When does “delete” really mean delete? Not always, or even at all, if you’re Twitter .
Twitter retains direct messages for years, including messages you and others have deleted, but also data sent to and from accounts that have been deactivated and suspended, according to security researcher Karan Saini.
Saini found years-old messages in a file from an archive of his data obtained through the website from accounts that were no longer on Twitter. He also reported a similar bug, found a year earlier but not disclosed until now, that allowed him to use a since-deprecated API to retrieve direct messages even after a message was deleted from both the sender and the recipient — though, the bug wasn’t able to retrieve messages from suspended accounts.
Saini told TechCrunch that he had “concerns” that the data was retained by Twitter for so long.
Users who are part of the Apple Developer program have started receiving emails that state they need to add 2-factor authentication to their accounts by February 27th, 2019. Otherwise, they will be locked out of their Developer accounts and be unable to access their Certificates, Identifiers, and Profiles.
The emails being sent have a subject line “Two-Factor Authentication Required Soon” and state that they are requiring two-factor authentication in order to provide an extra layer of protection for a developer’s Apple ID and to make only they have access to their account.
Before smartphones were popular, people didn’t take mobile security much seriously. After all, we used to have a few contacts, some classic games, and some blurred wallpapers, what was actually stored on our old mobile phones?
However, now that everything has changed, a lot of people are using Smartphone’s to perform a lot of tasks from logging into their bank account to company dashboard for their job purpose, mobile security has become more and more important than ever.
However, the statistics show that only 22% of mobile users take regular security measures, while most just do when it’s convenient. But, as Smartphone users we need to make Smartphone security as our primary priority to keep our mobile safe as possible to avoid any nasty situation later.
Once your mobile gets hacked, you are in major financial trouble and as well as your private information. We store everything on our phones which is very handy at the same time it is a concern.
18,000 Android apps with tens or hundreds of millions of installs on the Google Play Store have been found to violate Google’s Play Store Advertising ID policy guidance by collecting persistent device identifiers such as serial numbers, IMEI, WiFi MAC addresses, SIM card serial numbers, and sending them to mobile advertising related domains alongside ad IDs.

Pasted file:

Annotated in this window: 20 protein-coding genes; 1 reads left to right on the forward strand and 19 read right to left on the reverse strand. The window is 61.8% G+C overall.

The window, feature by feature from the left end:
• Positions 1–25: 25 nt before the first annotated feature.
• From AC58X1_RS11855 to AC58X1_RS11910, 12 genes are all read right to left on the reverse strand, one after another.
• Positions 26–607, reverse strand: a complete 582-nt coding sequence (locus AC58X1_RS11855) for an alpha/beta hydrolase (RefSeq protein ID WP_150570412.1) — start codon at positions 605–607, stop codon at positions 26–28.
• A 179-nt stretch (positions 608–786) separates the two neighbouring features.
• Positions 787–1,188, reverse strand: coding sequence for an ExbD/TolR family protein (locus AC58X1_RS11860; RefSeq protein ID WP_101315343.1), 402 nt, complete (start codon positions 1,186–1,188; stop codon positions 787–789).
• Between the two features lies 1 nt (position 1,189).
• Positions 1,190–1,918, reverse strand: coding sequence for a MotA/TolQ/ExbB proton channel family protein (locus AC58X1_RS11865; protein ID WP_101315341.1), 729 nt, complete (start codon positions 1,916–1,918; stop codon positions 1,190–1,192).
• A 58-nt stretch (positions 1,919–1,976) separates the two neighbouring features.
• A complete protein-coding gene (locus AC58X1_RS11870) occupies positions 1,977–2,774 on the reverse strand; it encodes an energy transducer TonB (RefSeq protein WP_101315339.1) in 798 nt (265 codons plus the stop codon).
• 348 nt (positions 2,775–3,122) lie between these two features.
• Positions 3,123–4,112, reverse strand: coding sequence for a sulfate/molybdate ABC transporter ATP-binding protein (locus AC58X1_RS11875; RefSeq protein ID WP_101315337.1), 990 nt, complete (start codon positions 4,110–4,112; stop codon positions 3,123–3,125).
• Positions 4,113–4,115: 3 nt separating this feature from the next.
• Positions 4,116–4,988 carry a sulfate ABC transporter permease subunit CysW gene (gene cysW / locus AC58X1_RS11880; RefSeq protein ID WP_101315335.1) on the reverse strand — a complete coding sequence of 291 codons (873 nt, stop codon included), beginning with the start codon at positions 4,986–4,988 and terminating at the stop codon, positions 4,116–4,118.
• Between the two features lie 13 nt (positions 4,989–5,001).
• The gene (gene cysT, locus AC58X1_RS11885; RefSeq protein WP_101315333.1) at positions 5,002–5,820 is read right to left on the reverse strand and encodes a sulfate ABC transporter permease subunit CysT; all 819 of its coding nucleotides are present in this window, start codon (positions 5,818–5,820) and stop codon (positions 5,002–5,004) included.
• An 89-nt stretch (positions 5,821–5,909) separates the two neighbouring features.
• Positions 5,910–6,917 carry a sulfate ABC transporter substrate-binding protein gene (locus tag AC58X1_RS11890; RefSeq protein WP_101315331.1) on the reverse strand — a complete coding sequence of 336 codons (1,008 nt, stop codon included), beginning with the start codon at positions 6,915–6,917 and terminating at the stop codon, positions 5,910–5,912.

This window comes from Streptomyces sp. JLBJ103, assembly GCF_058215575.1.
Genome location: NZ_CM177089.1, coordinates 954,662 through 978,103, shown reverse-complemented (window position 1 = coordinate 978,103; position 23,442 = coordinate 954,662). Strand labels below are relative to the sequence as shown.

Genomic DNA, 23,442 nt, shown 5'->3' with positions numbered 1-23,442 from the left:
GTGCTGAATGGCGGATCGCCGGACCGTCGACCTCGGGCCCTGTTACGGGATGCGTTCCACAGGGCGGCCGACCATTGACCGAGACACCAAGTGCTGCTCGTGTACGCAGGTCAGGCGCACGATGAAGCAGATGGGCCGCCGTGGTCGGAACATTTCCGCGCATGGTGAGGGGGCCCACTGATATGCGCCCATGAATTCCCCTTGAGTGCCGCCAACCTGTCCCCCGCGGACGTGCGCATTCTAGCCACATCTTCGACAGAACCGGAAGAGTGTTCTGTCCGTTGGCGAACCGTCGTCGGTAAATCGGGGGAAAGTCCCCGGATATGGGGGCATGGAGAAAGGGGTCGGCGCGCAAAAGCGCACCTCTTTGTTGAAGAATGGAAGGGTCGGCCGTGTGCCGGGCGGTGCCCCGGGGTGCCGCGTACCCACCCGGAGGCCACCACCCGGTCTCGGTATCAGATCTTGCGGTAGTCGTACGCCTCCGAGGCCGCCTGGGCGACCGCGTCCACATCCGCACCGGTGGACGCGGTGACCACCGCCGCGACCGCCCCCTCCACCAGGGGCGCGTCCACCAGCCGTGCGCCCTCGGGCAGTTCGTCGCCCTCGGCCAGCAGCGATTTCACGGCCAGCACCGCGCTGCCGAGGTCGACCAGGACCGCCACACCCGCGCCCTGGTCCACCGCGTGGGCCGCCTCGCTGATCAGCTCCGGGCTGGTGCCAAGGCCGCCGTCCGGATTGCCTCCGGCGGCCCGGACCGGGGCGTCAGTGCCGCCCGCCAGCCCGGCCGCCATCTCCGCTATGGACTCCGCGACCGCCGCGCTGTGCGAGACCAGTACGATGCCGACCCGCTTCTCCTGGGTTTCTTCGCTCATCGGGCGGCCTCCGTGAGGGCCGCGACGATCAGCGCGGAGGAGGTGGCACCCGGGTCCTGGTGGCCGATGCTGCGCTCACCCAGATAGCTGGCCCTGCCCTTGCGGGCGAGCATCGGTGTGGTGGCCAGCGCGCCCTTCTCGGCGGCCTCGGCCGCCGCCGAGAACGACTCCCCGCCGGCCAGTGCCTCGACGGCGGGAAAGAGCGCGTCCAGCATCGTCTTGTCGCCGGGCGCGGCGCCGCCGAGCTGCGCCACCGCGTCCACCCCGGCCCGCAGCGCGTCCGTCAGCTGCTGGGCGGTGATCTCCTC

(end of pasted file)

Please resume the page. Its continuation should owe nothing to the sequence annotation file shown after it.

The issue here is that, while some of the companies behind these apps will most probably say that they’re not actually using persistent device identifiers for ad targeting, they are still violating the Google Play Store Advertising ID policy guidance.
Sending non-resettable identifiers besides the ad ID is especially worrisome considering that it effectively removes “the privacy-preserving properties of the ad ID” as explained in a report published by AppCensus.
Facebook maintains a list of individuals that its security guards must “be on lookout” for that is comprised of users who’ve made threatening statements against the company on its social network as well as numerous former employees.
The company’s information security team is capable of tracking these individuals’ whereabouts using the location data they provide through Facebook’s apps and websites.
More than a dozen former Facebook security employees described the company’s tactics to CNBC, with several questioning the ethics of the company’s practices.
In early 2018, a Facebook user made a public threat on the social network against one of the company’s offices in Europe.
Facebook picked up the threat, pulled the user’s data and determined he was in the same country as the office he was targeting. The company informed the authorities about the threat and directed its security officers to be on the lookout for the user.
“He made a veiled threat that ‘Tomorrow everyone is going to pay’ or something to that effect,” a former Facebook security employee told CNBC.
The incident is representative of the steps Facebook takes to keep its offices, executives and employees protected, according to more than a dozen former Facebook employees who spoke with CNBC. The company mines its social network for threatening comments, and in some cases uses its products to track the location of people it believes present a credible threat.
A company operating a facial recognition system in China has exposed millions of residents’ personal information online.
Shenzen-based SenseNets is an artificial intelligence company that uses a network of tracking cameras to spot people and log their movements in its database. Unfortunately, the company exposed that information publicly online allowing anyone to access the information in plain text, it emerged this week.
Dutch cybersecurity researcher Victor Givors found the vulnerable database online and tweeted about it.